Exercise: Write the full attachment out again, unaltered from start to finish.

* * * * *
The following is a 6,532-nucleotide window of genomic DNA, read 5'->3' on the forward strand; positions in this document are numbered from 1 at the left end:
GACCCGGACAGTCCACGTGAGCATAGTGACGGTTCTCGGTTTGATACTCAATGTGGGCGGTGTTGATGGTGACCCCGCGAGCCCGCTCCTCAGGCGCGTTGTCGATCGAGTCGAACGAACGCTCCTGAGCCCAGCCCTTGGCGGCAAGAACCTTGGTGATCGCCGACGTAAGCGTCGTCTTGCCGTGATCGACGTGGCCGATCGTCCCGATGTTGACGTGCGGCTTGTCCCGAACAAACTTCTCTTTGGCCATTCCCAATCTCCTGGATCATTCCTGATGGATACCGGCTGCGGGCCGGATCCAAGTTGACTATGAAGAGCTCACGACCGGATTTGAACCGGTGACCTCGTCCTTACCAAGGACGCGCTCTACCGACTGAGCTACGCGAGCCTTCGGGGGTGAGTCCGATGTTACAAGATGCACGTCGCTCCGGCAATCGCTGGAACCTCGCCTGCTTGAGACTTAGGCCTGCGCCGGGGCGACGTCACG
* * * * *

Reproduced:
The following is a 6,532-nucleotide window of genomic DNA, read 5'->3' on the forward strand; positions in this document are numbered from 1 at the left end:
GACCCGGACAGTCCACGTGAGCATAGTGACGGTTCTCGGTTTGATACTCAATGTGGGCGGTGTTGATGGTGACCCCGCGAGCCCGCTCCTCAGGCGCGTTGTCGATCGAGTCGAACGAACGCTCCTGAGCCCAGCCCTTGGCGGCAAGAACCTTGGTGATCGCCGACGTAAGCGTCGTCTTGCCGTGATCGACGTGGCCGATCGTCCCGATGTTGACGTGCGGCTTGTCCCGAACAAACTTCTCTTTGGCCATTCCCAATCTCCTGGATCATTCCTGATGGATACCGGCTGCGGGCCGGATCCAAGTTGACTATGAAGAGCTCACGACCGGATTTGAACCGGTGACCTCGTCCTTACCAAGGACGCGCTCTACCGACTGAGCTACGCGAGCCTTCGGGGGTGAGTCCGATGTTACAAGATGCACGTCGCTCCGGCAATCGCTGGAACCTCGCCTGCTTGAGACTTAGGCCTGCGCCGGGGCGACGTCACG